This post sponsored via US Family Guide.
I received product in exchange for an honest review.
The park is divided into two portions. Along the drive and looking out over the Salt Lake Valley are monuments dedicated to the memories of the Mormon Battalion and also the day Brigham Young's party first arrived and, while quite ill, announced, "This is the place." This portion of the park is free of charge and a quiet place to reflect on the pioneers who journeyed here in many different ways all those years ago.
The second portion is Heritage Village. The entrance fee for the village gives you access to dozens of historical buildings which have either been relocated and restored or replicated.
Brigham Young felt strongly that women should be able to be attended to by women doctors
and encouraged women to become midwives as a way of serving.
|An example of original tongue and groove construction.|
This building was so well built that it was moved intact to it's park location.
In addition, many of the buildings have volunteers dressed in pioneer clothing who can answer your questions and give a little history of what the buildings purpose was. My favorite was the cabin where they taught B how to beat the rugs...that seems like it could come in handy for me one day...
A few thoughts from our visit:
- Don't go on a school field trip day...they break up in groups and fill the buildings. We had to skip quite a few because they were to full to get in to.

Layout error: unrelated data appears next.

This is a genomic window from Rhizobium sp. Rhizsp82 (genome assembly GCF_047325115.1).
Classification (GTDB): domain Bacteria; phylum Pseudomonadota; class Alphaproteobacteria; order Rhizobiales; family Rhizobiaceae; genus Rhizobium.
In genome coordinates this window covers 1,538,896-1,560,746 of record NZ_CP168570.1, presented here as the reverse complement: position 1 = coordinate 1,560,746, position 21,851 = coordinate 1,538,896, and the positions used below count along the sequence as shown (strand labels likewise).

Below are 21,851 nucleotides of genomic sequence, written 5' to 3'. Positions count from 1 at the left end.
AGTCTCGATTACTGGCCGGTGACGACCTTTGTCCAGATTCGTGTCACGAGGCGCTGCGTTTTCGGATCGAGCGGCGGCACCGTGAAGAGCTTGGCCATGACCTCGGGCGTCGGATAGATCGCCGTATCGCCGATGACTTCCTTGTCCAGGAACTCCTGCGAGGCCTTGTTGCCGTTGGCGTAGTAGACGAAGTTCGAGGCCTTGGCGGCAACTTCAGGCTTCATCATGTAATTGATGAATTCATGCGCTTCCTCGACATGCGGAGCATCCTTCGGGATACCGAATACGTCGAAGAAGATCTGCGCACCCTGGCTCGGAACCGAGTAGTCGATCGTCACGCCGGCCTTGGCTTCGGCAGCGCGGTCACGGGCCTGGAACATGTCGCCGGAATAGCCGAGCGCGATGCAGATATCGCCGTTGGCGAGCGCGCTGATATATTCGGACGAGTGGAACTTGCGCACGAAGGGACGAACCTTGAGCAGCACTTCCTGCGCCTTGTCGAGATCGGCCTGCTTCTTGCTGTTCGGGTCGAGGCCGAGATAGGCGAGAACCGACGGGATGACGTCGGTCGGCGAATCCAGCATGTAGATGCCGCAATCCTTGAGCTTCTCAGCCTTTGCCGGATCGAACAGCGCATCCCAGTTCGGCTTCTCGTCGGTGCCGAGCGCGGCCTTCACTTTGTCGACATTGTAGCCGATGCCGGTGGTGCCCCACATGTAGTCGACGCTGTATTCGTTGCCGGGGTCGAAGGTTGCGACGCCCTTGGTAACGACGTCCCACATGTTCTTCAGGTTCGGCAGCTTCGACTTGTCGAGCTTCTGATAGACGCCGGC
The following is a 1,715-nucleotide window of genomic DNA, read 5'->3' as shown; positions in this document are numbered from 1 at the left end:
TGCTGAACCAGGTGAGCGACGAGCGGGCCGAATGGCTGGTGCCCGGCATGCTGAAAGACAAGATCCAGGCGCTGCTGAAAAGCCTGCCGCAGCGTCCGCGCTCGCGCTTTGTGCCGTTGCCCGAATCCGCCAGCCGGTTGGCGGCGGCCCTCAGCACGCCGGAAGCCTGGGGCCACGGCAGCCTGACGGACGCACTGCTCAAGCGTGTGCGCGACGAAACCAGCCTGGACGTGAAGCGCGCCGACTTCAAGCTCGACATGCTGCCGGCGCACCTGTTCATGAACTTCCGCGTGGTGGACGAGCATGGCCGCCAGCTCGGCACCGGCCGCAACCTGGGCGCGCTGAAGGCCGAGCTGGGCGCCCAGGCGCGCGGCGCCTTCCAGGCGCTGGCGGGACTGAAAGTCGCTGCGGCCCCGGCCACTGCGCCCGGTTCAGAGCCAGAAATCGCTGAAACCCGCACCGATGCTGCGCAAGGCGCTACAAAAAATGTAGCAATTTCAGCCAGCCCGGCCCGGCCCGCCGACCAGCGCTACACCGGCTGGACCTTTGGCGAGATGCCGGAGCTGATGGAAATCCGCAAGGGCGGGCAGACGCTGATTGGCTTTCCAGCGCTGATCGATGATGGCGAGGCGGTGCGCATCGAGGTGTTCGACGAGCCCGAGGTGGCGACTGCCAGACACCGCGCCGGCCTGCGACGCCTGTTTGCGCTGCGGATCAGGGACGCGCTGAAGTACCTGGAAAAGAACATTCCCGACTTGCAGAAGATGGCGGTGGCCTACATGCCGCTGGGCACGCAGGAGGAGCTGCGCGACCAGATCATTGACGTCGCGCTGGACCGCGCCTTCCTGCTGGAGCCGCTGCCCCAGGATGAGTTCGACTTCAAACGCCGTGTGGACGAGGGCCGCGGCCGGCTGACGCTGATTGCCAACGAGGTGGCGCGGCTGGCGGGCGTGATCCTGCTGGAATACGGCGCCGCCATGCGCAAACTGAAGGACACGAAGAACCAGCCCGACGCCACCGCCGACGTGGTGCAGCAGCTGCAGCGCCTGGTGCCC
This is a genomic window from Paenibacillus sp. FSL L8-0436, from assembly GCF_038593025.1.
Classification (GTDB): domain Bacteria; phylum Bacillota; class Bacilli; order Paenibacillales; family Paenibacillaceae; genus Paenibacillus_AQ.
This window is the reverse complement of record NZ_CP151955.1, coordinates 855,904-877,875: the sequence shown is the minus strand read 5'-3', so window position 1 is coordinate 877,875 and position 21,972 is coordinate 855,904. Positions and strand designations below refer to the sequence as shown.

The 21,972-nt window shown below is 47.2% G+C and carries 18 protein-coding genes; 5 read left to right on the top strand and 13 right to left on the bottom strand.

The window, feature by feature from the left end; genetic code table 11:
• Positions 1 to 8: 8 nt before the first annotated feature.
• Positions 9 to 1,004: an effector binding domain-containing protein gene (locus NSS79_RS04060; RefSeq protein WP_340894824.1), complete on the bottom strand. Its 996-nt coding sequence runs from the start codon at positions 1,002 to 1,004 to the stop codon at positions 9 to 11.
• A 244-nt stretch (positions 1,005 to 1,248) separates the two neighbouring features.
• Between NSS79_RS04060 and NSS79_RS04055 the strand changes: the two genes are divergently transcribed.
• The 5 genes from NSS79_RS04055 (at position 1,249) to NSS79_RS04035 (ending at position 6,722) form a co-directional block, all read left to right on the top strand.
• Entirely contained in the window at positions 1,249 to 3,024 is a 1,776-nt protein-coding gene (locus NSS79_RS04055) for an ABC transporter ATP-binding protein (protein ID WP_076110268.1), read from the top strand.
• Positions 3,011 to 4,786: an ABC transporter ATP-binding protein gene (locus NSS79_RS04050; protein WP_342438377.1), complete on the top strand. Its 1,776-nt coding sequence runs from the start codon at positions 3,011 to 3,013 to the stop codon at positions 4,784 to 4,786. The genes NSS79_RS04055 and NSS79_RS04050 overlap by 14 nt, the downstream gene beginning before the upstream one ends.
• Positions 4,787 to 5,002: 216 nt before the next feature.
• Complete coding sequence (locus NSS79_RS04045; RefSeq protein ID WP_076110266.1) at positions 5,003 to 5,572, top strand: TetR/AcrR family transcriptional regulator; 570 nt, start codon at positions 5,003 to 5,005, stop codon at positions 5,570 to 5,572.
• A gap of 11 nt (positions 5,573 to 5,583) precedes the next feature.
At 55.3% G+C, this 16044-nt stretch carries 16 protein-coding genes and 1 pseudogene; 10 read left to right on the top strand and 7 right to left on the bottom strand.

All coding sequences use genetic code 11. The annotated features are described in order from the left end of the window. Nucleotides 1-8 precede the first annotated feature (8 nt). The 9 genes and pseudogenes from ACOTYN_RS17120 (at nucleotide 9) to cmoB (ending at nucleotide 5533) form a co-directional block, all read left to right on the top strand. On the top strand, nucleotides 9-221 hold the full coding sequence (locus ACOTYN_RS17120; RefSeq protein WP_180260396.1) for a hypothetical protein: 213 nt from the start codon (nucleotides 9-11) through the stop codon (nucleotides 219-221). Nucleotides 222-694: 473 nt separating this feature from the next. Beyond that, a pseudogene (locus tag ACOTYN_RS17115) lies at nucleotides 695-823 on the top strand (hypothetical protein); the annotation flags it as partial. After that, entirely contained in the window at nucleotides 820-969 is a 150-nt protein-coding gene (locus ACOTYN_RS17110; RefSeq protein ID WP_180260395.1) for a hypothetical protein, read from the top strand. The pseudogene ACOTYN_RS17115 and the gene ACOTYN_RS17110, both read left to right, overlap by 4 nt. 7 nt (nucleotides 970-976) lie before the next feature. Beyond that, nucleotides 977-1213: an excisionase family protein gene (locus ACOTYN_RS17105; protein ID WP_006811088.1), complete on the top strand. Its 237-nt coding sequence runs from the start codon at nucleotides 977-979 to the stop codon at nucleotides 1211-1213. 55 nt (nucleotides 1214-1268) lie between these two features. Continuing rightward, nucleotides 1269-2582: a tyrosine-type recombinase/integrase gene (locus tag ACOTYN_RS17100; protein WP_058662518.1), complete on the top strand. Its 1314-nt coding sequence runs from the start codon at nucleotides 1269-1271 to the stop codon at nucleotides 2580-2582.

- Do buy Brigham's doughnuts. They're hot and greasy and delicious!
- Don't get discouraged when your wristband boxes are full. Under 3-yr-olds get to do the activities for free, and we were able to let our kids use the boxes on our wristbands when theirs were full.
- If you have visited historic sites of The Church of Jesus Christ of Latter-Day Saints you will notice a difference in quality at this park. While the park focuses primarily on the lives of the Mormon Pioneers, it is not run by the church. This is a state park and while we were impressed with the facility, there were obvious differences in the quality of displays in the buildings, and especially in the interaction and information from the volunteer "pioneers" compared to official church historical sites. Not a big deal, but something that did keep popping through my head while we were there.
Now, the real question is, could I have raised these 4 boys in a house this size...